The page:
Idioms: Down a Rabbit Hole


John Tenniel’s classic illustration of Alice and the White Rabbit


Down the Rabbit Hole” is the title of the first chapter in Lewis Carroll’s classic absurdist fairy tale, “Alice in Wonderland.” On the first page, Alice is sitting dreamily beside a riverbank when suddenly a white rabbit runs by. Noticing that the rabbit is not only talking to itself, but checking the time on a pocket watch, she burns with curiosity and runs after it. It goes down a rabbit hole, and “in another moment down went Alice after it, never once considering how in the world she was to get out again.”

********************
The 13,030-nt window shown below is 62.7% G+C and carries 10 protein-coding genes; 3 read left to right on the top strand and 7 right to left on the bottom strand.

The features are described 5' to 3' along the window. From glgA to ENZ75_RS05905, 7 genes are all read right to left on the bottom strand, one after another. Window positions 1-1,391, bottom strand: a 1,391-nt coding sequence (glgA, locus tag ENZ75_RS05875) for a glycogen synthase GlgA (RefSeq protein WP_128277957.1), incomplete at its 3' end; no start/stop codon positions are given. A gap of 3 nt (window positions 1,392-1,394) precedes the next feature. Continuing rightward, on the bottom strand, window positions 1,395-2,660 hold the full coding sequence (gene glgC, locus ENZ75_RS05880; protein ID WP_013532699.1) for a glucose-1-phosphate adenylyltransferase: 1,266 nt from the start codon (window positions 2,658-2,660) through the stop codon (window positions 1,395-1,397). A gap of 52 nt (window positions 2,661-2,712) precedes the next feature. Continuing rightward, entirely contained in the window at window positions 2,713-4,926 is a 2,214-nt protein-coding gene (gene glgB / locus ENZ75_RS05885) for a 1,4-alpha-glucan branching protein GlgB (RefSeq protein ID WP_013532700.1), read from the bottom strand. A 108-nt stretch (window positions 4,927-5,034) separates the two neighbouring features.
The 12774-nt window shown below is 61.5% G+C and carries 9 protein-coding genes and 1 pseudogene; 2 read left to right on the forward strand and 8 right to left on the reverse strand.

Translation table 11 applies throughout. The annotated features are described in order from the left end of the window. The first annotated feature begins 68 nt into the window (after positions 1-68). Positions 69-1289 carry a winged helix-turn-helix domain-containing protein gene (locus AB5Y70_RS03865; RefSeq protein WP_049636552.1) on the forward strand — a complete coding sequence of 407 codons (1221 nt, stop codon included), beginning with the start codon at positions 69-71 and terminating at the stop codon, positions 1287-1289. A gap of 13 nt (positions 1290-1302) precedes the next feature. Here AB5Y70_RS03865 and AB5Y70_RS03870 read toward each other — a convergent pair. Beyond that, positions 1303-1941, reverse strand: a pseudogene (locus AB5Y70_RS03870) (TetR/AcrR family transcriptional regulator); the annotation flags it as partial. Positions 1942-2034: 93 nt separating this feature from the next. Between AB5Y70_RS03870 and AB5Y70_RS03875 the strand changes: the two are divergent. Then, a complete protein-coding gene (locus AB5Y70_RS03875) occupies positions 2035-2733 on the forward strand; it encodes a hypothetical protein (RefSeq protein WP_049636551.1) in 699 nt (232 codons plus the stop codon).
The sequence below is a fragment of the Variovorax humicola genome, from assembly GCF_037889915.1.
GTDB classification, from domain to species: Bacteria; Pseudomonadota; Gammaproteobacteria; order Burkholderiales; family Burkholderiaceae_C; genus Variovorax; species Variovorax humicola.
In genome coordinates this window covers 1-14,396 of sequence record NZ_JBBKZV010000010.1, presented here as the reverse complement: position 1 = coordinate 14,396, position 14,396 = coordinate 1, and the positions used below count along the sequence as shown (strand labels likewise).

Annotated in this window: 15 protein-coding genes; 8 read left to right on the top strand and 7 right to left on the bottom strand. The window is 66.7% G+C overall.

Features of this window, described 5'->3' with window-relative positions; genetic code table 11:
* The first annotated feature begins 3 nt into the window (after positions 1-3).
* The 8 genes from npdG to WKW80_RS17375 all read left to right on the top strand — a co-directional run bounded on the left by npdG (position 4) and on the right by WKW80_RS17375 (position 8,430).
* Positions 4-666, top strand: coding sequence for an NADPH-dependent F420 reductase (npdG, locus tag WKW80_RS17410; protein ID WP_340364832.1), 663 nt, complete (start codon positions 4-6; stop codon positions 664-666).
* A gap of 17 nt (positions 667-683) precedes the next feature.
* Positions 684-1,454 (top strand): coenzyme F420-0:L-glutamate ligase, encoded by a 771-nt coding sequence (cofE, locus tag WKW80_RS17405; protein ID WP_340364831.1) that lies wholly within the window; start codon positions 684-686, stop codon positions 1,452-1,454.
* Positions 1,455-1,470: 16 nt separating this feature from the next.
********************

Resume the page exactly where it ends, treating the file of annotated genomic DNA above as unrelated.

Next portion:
After a while, “down a rabbit hole” or “down the rabbit hole” began to refer to the beginning of a bizarre, surreal, disorienting, or perspective-stretching adventure, usually mental or subjective, from which return is difficult or impossible. Like Alice diving into the unknown after the White Rabbit, “going down a rabbit hole” is an experience that turns your normal sense of reality upside-down and makes you question what you thought you knew for certain. Once you go down a rabbit hole, there is no going back.


“The young artist ran away to the big city, hoping to find a community that would take her down a rabbit hole from which she’d never return.”

“Doing LSD can take you down the rabbit hole.”

“To attempt to truly understand economics is to throw yourself down a very deep rabbit hole.”

“You take the red pill and you stay in Wonderland and I show you how deep the rabbit hole goes.”
– Morpheus, from The Matrix